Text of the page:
Monday, November 08, 2010

Govt concern for corn real, Negros farmers say

By Vishia Mae Dominic J Tolcidas

RACG Representative

FITS OPA Negros Occidental

“The concern of government on the plight of farmers is not just lip-service; it’s real,” thus said Nestor Servando, one of the more than 100 graduates who completed the Science and Technology Training for the Development of a Sustainable Corn Industry in Negros Occidental held at the Negros State College of Agriculture (NSCA) in Kabankalan City, southern Negros Occidental.

Servando, a farmer-leader of Barangay Oringao in the city said he is happy and thankful that the first-ever Negros tripartite training was conducted. He said he learned a lot because the training was basic and easy-to-understand.

Small farmers and agriculturists from municipal and city governments recently received their certificates of completion for the first phase of the training from Regional Technical Director Joyce Wendam and Regional Corn Coordinator Ricardo Saltin of the Department of Agriculture Regional Field Office 6 (DA-RFU 6), and Sangguniang Panlungsod Chairman on Agriculture Ricardo Regalia, Jr. at the Mount Ballo Hall in Barangay Camingawan.

“What I really like is the coming and working together of farmers, academicians and technicians on teaching and learning corn technology. Our instructors learned from our ideas and experiences while we learned appropriate technology and interventions from them,” said the 46-year old farmer.

“I will use this knowledge on increasing production and income to have enough money to spend for the schooling of my seven children,” said Servando. “I will also share this knowledge with my fellow farmers,” he added.

Servando finished elementary school but owns half an hectare of corn, and one hectare each of rice, sugarcane, and forest trees.


(Clockwise from left) Corn farmers trainees undertake agro ecosystems analysis in a corn demo farm at the Negros State College of Agriculture (NSCA); Mr. Armando Abaño briefs farmers on some concepts on corn farming; and corn farmers exchange ideas and information on raising the staple in a farm school at NSCA in Kabankalan City.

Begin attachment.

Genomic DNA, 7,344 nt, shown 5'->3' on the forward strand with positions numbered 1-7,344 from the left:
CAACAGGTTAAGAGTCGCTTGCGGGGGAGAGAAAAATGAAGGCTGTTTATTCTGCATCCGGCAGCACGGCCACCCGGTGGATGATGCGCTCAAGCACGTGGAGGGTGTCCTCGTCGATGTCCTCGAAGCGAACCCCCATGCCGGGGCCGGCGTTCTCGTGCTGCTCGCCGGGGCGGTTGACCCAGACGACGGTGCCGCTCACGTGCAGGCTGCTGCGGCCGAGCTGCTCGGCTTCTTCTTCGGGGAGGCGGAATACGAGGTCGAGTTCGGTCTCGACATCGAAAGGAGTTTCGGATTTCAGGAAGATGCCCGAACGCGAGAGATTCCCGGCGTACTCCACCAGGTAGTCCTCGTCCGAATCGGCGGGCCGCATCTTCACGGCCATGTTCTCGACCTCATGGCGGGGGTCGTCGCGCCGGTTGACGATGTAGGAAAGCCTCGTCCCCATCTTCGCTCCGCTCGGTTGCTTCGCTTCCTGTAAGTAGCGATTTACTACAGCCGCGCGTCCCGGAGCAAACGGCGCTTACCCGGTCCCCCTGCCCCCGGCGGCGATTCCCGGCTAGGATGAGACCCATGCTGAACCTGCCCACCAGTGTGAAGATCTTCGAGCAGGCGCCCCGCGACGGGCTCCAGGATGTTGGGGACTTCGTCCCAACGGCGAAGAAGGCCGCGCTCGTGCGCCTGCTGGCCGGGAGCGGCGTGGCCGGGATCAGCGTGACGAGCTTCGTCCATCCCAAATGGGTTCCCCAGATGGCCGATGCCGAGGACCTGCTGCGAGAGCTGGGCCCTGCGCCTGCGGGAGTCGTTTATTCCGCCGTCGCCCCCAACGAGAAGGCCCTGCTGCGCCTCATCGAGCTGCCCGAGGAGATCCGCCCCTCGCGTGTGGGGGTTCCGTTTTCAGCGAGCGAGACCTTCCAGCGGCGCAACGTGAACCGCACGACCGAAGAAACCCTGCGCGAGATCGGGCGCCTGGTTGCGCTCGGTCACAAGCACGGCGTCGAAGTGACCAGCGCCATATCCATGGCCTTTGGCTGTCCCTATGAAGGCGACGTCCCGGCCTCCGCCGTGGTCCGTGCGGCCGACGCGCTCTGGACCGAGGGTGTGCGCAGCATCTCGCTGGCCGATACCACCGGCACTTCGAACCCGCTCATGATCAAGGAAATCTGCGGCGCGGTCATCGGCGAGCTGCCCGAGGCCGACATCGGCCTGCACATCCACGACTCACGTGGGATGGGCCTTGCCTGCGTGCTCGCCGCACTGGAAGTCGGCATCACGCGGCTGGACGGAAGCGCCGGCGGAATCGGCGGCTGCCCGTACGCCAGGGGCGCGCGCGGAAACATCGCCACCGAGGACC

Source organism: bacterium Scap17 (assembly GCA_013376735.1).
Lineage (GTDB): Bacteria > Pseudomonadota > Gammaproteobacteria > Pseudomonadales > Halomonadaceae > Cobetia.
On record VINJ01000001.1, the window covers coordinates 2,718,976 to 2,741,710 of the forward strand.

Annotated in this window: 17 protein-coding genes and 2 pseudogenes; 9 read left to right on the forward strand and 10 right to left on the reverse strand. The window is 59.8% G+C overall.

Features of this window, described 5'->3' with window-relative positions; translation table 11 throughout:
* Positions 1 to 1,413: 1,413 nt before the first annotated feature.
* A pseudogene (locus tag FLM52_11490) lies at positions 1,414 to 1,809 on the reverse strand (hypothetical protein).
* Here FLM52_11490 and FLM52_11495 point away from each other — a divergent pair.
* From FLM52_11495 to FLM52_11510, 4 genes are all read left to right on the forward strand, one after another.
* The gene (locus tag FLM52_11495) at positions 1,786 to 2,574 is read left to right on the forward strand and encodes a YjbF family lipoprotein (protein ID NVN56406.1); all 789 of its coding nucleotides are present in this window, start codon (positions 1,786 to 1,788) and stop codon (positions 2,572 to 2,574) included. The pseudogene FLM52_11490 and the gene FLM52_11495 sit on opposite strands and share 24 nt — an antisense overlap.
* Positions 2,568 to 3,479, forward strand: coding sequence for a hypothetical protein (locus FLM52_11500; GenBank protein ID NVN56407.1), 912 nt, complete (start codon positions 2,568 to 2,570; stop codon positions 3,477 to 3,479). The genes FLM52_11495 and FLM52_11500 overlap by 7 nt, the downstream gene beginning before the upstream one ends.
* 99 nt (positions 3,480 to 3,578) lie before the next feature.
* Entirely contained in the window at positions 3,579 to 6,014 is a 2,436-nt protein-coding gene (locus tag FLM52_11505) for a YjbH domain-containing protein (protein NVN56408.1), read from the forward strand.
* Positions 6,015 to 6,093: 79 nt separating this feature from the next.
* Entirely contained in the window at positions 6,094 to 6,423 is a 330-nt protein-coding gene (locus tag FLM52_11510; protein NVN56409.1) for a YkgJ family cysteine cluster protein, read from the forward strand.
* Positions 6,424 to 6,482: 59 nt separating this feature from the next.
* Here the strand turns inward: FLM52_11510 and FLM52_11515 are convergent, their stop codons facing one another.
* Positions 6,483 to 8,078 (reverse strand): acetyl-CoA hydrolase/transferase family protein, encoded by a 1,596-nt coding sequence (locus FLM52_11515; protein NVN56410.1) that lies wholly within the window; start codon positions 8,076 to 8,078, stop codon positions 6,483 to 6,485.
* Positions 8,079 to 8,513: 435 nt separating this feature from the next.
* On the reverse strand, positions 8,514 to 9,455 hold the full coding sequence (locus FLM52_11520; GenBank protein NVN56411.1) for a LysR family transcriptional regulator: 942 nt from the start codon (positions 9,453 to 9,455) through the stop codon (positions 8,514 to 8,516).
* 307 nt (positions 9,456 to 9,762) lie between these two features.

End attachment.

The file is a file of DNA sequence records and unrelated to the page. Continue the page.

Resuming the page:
Alejandro Nalagon, meanwhile, said the first part of the year-round training on corn was like one year of studying Agriculture.

He said yield on corn could be higher if the right technology and approaches are used,” said the 32-year old Agriculture graduate who works as a guard at NSCA. “I am even more determined to be a corn farmer. All I need is capital,” said the farmer from Barangay Tabugon, also in Kabankalan.

Nalagon, a crop science major, presented his study on the effectiveness of the Nuclear Polyhedrosis Virus on earworm-infected corn at the Technology Forum the day before the graduation rites.

Another graduate Eliseo Javalde, Jr. of the Calatrava Agriculture Office said he has become a more effective agricultural technician. “We kept attending even if we have budgetary constraints because we are inspired at the farmers’ attentiveness and openness to learn. Our interactions were interesting and lively,” he said.

The organizing and training team of the corn program sees to it that the program is participatory, location-specific, and research-oriented, said NSCA Research and Development Services Director Mae Flor Posadas.

The second phase of the corn training started this November while Phase III ends by middle of 2011. Agencies actively involved in the training are NSCA, Kabankalan City Government, Office of the Provincial Agriculturist, DA-RFU 6, Agricultural Training Institute, Western Visayas Agriculture and Resources Research and Development Consortium, and private companies that donated seeds and fertilizers.

Sustainable agriculture and rural development are the thrusts of Gov. Alfredo Marañon, Jr. and Vice Gov. Genaro Alvarez, Jr. under the Food Security Program of the NEGROS FIRST Agenda. This includes increasing production areas for corn not only as the second staple food of Negrosanons but also as feed for the poultry and livestock industry.

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